Clark and Ford bow to pressure over Bill 66

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A controversial part of the Ontario Government’s Bill 66, which was part of the “Open for Business” policy of the Ford government, has been abandoned and will not be part of the final Act. Following the introduction of the Bill, opposition to Schedule 10 of the proposed legislation caused deep concern among opposition parties, environmentalists and many citizens. The Schedule would have potentially opened up development in Greenbelt areas in the province, and eased restrictions on regulations governing public water supplies.

Under the portion of the proposed law, municipalities would have been able to pass a by-law to request provincial approval to override certain regulations governing both the Planning Act and the Clean Water Act. In letters to the Editor in the NG Times recently, these concerns were expressed by Phil Mosher, a former Planning Department employee with the Municipality of North Grenville, and local resident, Colin Creasey. Phil pointed out that the proposed legislation “would allow a local council to approve a development without the required public consultation process. In addition, a council could also bypass the Provincial Policy Statements for which all development in Ontario is required to adhere.

Regarding the Clean Water Act, it appears these by-laws would potentially allow for a municipal council to not have regard for source water protection”.

Colin warned of the potential dangers that relaxing regulations under the Clean Water Act could have. “The last time that a Conservative government relaxed the regulations on water quality just to save money, it resulted in costing seven people in Walkerton their lives. Based on the foregoing, I have absolutely no confidence in that this government will be nothing more than a rubber stamp for those municipal politicians who can be “persuaded” by, or are friends of, the development industry.”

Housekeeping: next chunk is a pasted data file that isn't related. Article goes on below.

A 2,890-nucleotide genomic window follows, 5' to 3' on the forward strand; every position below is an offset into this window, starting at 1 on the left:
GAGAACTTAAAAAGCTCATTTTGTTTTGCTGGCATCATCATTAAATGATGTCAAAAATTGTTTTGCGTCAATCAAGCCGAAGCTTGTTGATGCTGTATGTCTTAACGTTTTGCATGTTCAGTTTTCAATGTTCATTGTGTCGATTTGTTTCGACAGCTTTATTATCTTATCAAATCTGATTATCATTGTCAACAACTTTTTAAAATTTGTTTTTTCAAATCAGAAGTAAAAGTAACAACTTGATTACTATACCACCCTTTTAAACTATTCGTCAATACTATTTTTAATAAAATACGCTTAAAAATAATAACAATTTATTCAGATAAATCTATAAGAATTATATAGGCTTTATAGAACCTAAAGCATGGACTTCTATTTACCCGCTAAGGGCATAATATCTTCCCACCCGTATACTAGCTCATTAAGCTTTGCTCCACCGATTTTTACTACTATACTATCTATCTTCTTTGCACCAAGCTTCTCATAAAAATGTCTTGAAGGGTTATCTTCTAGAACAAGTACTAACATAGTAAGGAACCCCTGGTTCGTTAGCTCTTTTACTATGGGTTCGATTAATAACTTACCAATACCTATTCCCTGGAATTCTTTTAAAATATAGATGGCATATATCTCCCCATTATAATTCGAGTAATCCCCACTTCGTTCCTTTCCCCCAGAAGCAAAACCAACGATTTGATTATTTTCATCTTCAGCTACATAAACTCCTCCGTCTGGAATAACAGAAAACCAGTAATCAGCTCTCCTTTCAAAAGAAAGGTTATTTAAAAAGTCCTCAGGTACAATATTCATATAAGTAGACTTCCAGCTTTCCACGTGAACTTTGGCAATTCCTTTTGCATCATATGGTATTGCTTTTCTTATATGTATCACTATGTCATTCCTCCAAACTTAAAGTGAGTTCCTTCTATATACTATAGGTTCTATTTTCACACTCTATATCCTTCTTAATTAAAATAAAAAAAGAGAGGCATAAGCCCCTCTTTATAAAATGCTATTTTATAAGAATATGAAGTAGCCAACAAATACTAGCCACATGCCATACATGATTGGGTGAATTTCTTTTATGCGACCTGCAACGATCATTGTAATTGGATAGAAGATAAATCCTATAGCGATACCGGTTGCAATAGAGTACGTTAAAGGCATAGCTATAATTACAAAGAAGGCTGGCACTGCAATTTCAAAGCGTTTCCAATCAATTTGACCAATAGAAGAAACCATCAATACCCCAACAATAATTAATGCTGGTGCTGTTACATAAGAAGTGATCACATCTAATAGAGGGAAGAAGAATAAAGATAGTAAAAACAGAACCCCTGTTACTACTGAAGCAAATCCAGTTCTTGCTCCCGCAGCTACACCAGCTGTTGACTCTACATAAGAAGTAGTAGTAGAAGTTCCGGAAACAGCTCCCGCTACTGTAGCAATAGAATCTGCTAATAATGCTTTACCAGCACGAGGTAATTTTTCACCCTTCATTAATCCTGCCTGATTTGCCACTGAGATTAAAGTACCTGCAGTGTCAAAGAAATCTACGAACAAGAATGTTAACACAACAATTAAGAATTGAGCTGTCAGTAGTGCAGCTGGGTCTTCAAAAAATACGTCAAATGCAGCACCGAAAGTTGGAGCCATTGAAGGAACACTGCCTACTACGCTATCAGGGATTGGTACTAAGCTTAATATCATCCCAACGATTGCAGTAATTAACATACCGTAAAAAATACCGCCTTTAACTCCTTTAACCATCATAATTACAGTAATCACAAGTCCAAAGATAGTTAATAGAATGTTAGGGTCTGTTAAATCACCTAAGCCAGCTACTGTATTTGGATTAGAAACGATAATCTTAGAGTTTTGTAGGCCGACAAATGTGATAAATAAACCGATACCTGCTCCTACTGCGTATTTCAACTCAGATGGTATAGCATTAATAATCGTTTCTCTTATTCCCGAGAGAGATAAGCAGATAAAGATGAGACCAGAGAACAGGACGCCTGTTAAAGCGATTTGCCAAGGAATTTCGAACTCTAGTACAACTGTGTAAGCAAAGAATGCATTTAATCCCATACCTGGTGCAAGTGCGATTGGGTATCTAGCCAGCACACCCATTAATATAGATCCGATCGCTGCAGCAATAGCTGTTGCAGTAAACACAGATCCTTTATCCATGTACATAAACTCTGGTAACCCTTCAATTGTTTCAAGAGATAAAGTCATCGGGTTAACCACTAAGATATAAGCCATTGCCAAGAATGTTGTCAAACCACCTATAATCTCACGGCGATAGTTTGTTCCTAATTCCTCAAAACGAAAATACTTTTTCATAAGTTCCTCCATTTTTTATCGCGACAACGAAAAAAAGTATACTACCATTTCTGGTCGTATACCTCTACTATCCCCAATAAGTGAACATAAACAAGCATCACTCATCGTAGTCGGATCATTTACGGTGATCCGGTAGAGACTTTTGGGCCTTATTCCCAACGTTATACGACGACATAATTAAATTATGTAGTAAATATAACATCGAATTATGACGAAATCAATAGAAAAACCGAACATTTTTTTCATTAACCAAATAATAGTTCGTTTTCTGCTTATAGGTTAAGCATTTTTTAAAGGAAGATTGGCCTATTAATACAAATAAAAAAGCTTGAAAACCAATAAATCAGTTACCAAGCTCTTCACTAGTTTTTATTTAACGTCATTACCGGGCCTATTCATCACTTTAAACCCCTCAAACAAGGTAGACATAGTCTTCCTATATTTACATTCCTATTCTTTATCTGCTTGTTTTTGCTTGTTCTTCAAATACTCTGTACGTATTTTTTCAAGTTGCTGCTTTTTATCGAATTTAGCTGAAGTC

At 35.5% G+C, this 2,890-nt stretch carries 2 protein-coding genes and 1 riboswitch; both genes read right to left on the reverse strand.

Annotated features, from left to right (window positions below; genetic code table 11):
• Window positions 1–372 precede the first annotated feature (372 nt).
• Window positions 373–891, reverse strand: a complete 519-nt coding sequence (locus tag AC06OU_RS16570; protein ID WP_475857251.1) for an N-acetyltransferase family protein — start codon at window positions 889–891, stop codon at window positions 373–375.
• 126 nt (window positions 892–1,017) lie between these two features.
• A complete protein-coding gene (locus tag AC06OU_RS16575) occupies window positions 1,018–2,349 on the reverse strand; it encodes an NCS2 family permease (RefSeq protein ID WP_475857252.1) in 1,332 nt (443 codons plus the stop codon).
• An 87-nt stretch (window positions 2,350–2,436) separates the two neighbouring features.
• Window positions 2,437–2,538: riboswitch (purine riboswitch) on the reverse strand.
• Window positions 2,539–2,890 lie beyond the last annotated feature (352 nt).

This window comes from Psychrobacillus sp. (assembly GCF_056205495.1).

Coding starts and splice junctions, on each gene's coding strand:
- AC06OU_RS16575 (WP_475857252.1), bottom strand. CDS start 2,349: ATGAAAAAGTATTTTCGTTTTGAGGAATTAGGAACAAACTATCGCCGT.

These concerns have now been allayed by the announcement by Steve Clark, the Minister of Municipal Affairs and Housing, and our local M.P.P., that this section of Bill 66 is being abandoned by the government. In a Tweet, and using the official self-description of the Ford government, he stated that “our Government for the People has listened to the concerns raised by MPPs, municipalities and stakeholders with regards to Schedule 10 of Bill 66 and when the legislature returns in February, we will not proceed with Schedule 10 of the Bill.”

The decision was welcomed by the leader of the Green Party, Mike Schreiner, who said that the government was forced to back down because of public opposition to its plan. “People were clear during the election,” he said. “And they have been clear since Bill 66 was introduced: the people of Ontario want to protect the Greenbelt and clean water.”

A spokesperson for the NDP, climate change critic Peter Tabuns, credited concerned people and groups, including municipalities, environmental advocates, agricultural organizations”, as well as his own Party, for bringing about this change of direction by the Ford government.

The reversal on Bill 66 may take the shine off the recognition received by the government from the Canadian Federation of Independent Business (CFIB), which gave Ontario an A- in its 2019 Red Tape Report Card. The high grade was to acknowledge the Ontario government’s push to reduce the amount of red tape and bureaucracy encountered by businesses in the province. Steve Clark had a much more positive comment on this announcement than he had on the Bill 66 turnaround:

“Receiving this grade shows that our government is on the right track to bring prosperity back to every region of Ontario by making this a place where businesses want to invest and grow. That’s great news for job creators in Leeds and Grenville and people who are looking for a good-paying job.”

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